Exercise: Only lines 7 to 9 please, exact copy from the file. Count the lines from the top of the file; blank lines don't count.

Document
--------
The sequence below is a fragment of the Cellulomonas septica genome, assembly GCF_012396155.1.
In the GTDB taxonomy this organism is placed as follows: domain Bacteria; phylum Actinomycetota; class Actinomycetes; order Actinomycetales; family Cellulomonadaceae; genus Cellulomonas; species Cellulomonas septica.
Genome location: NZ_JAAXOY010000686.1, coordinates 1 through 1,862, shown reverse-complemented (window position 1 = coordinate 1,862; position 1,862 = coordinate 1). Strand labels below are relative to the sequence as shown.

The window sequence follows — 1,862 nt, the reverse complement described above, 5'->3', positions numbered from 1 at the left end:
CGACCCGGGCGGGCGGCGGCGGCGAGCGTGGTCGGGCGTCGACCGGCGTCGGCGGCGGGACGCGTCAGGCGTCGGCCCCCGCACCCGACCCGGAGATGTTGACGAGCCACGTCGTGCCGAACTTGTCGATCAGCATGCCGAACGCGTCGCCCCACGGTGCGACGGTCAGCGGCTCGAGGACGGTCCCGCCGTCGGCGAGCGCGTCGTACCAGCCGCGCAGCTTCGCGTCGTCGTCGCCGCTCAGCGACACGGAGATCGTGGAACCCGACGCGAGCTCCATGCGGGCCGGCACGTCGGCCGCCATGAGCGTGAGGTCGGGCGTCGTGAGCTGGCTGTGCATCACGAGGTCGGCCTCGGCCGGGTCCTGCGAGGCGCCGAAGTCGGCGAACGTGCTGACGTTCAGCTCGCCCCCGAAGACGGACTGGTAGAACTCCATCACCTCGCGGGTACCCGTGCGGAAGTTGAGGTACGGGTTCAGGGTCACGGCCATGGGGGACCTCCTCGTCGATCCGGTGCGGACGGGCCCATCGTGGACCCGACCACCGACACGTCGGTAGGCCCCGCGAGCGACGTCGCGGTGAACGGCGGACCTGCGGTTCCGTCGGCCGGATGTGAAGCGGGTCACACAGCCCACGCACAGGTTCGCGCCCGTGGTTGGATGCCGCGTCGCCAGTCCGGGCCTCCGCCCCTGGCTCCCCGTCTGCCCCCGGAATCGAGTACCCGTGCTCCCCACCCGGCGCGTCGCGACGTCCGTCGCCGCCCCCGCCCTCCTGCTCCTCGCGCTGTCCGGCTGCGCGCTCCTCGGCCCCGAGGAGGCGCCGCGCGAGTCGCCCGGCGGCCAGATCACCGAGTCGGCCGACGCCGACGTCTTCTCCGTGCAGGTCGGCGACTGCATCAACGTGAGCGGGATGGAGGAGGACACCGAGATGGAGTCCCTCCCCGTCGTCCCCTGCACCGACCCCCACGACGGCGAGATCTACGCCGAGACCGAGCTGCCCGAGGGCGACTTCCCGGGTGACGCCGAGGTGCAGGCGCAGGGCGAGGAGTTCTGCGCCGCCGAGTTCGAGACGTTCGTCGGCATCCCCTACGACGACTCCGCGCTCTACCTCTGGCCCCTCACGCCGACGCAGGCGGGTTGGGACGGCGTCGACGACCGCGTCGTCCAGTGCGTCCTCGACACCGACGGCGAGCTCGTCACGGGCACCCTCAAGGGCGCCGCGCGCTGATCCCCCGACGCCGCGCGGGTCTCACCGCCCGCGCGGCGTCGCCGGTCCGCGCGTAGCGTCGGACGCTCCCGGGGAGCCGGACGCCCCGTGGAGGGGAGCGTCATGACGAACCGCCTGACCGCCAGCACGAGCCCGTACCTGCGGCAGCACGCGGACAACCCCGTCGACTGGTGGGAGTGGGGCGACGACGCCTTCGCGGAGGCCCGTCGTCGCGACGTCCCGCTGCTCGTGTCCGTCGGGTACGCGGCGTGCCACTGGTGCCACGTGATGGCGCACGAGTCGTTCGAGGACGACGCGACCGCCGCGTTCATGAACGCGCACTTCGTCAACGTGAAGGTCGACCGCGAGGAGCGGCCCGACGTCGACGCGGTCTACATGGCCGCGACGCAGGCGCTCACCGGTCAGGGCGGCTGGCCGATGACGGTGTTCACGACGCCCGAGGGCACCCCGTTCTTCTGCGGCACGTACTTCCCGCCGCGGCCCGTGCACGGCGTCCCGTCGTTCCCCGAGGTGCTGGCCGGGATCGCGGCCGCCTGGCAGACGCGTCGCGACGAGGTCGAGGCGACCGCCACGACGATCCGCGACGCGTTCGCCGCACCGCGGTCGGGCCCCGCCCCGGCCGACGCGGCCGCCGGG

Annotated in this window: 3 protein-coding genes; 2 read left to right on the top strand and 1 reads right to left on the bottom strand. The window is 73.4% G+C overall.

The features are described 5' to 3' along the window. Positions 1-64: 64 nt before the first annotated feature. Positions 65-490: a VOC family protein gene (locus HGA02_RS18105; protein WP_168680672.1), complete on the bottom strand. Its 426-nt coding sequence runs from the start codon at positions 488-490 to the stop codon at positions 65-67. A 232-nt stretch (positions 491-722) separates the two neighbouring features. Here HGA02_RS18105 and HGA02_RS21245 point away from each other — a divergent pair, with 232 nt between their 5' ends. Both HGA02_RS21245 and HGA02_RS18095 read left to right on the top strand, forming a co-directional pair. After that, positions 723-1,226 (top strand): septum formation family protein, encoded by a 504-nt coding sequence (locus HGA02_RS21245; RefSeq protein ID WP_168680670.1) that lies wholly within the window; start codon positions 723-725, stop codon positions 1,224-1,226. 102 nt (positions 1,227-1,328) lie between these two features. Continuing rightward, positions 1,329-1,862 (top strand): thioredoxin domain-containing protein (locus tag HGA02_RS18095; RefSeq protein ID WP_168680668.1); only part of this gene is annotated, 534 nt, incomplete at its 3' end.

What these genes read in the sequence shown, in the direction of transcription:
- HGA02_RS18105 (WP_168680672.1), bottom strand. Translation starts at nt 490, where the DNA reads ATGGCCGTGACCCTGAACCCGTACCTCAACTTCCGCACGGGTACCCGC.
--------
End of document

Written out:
The features are described 5' to 3' along the window. Positions 1-64: 64 nt before the first annotated feature. Positions 65-490: a VOC family protein gene (locus HGA02_RS18105; protein WP_168680672.1), complete on the bottom strand. Its 426-nt coding sequence runs from the start codon at positions 488-490 to the stop codon at positions 65-67. A 232-nt stretch (positions 491-722) separates the two neighbouring features. Here HGA02_RS18105 and HGA02_RS21245 point away from each other — a divergent pair, with 232 nt between their 5' ends. Both HGA02_RS21245 and HGA02_RS18095 read left to right on the top strand, forming a co-directional pair. After that, positions 723-1,226 (top strand): septum formation family protein, encoded by a 504-nt coding sequence (locus HGA02_RS21245; RefSeq protein ID WP_168680670.1) that lies wholly within the window; start codon positions 723-725, stop codon positions 1,224-1,226. 102 nt (positions 1,227-1,328) lie between these two features. Continuing rightward, positions 1,329-1,862 (top strand): thioredoxin domain-containing protein (locus tag HGA02_RS18095; RefSeq protein ID WP_168680668.1); only part of this gene is annotated, 534 nt, incomplete at its 3' end.

What these genes read in the sequence shown, in the direction of transcription:
- HGA02_RS18105 (WP_168680672.1), bottom strand. Translation starts at nt 490, where the DNA reads ATGGCCGTGACCCTGAACCCGTACCTCAACTTCCGCACGGGTACCCGC.